NPAS appears to support the principle behind Henney’s case. Caroline Sheppard, the chief adjudicator for England and Wales, wrote in a recent report to the Commons transport select committee: “The European convention on human rights places greater duty on councils to have regard to proportionality. It is for the council to prove that the removal (of a vehicle) is proportionate and necessary.”
In some areas the revolt against parking fines has gone further. A group of residents in the northeast is bringing into question the system of parking enforcement, demanding councils refund thousands of pounds in illegitimate fines.
Sunderland city council has been forced to return about £34,000 to motorists wrongly fined because the council did not have the right to impose fines in some areas. An internal review, completed last month, found more far-reaching problems.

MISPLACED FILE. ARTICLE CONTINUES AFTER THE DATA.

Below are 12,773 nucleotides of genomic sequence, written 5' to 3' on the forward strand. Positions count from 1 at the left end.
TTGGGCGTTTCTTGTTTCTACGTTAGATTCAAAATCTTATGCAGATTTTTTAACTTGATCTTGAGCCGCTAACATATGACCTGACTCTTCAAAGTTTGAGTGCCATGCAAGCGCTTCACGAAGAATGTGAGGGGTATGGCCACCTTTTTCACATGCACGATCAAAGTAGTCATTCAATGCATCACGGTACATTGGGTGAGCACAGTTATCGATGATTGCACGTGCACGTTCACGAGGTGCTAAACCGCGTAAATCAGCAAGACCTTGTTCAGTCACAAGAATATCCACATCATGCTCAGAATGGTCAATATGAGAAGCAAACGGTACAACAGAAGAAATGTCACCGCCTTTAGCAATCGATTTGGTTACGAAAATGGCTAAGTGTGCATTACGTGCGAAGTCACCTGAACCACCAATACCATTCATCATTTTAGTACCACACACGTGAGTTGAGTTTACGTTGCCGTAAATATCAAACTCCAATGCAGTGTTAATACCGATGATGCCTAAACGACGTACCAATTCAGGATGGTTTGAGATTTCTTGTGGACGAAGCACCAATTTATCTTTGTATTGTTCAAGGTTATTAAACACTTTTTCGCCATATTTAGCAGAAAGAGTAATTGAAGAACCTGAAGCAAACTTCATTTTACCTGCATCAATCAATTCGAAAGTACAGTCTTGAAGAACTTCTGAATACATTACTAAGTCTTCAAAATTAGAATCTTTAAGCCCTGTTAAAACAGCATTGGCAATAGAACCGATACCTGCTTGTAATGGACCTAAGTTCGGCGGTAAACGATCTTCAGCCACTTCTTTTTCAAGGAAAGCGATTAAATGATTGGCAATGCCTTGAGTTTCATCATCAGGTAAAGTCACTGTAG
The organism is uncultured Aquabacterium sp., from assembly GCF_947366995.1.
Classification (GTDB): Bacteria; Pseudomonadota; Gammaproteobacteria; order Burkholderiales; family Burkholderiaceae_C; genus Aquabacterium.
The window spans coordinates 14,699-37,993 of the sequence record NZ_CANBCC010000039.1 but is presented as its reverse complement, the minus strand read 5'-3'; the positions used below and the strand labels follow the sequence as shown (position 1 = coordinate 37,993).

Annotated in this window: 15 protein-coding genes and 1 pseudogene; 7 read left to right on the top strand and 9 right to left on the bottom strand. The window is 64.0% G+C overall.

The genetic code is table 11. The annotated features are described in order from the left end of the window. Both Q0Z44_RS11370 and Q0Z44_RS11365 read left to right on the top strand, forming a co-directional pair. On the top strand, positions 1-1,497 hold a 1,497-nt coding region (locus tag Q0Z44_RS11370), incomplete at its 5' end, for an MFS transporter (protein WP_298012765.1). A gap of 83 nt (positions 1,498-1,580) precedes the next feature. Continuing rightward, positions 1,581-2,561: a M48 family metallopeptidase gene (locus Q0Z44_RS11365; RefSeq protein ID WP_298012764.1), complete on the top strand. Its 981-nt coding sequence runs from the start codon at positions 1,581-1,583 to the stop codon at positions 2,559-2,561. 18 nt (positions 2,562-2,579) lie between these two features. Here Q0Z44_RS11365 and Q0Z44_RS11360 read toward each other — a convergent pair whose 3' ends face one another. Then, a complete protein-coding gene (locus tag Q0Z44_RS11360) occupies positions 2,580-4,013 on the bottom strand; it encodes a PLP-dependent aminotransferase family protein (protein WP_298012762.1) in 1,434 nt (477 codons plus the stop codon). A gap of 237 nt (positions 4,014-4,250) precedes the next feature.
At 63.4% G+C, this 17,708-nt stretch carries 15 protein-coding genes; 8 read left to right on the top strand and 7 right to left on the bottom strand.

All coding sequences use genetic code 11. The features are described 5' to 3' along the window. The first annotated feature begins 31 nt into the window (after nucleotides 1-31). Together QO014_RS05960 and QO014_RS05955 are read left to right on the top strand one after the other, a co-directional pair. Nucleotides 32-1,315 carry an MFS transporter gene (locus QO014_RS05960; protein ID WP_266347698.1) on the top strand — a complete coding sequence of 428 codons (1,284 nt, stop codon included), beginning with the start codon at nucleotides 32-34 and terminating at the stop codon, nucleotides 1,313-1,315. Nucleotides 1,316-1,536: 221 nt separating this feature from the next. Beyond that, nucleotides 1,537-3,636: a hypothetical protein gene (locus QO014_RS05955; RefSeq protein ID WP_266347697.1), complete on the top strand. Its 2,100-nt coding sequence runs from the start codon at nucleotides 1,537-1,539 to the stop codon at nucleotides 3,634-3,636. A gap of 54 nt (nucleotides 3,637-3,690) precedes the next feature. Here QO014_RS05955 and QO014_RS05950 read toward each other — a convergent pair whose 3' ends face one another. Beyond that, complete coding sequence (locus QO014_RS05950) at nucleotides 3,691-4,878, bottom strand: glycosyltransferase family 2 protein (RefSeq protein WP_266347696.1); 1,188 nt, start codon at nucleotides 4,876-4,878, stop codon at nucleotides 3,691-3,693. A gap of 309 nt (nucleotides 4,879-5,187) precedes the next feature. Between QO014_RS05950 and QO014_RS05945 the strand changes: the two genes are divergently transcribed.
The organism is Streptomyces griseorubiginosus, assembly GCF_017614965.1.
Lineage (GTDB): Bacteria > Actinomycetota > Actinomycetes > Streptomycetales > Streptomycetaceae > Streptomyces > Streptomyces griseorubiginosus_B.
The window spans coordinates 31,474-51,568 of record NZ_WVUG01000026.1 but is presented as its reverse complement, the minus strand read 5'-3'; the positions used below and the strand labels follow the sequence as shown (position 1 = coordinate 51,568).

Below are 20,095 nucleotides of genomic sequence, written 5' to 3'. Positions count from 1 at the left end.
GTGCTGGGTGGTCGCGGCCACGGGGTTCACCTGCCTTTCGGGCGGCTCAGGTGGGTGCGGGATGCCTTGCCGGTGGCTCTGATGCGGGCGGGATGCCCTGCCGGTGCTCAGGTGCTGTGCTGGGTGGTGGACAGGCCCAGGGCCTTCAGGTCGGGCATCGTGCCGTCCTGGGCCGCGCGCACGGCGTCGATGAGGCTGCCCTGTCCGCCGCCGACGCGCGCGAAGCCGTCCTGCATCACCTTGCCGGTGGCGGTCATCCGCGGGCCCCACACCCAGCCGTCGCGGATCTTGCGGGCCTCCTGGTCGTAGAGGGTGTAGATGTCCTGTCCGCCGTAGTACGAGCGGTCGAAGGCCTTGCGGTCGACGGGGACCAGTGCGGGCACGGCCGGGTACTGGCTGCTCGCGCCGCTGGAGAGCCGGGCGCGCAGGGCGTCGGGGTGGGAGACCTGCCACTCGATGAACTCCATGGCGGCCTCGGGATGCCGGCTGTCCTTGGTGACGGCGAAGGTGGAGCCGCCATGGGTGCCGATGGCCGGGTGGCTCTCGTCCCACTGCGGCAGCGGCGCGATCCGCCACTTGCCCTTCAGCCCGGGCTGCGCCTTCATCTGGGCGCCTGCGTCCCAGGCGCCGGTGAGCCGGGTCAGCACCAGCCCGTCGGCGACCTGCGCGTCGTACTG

Since taking over parking enforcement from the police in February 2003 the council had issued tickets that did not include the date on which the offence took place, and it had failed to maintain proper signs and road markings.
Neil Herron, a former fishmonger and founder of the People’s No Campaign, which crusades against what it views as “unacceptable or unaccountable governance”, began investigating the council’s errors in 2004. “Sunderland city council has handled parking management with complete incompetence,” he said. “What we’ve discovered could mean every parking ticket issued since February 2003 is invalid.”
Herron believes he has unearthed similar mistakes in councils including Blackburn, Accrington, Rochdale and most recently Westminster, which issues more tickets than any other local authority — just under 820,000 in 2004-05. “There are mistakes like this cropping up all across the country,” he said. “The implications of the Sunderland case may produce a massive domino effect. This is a shambles.”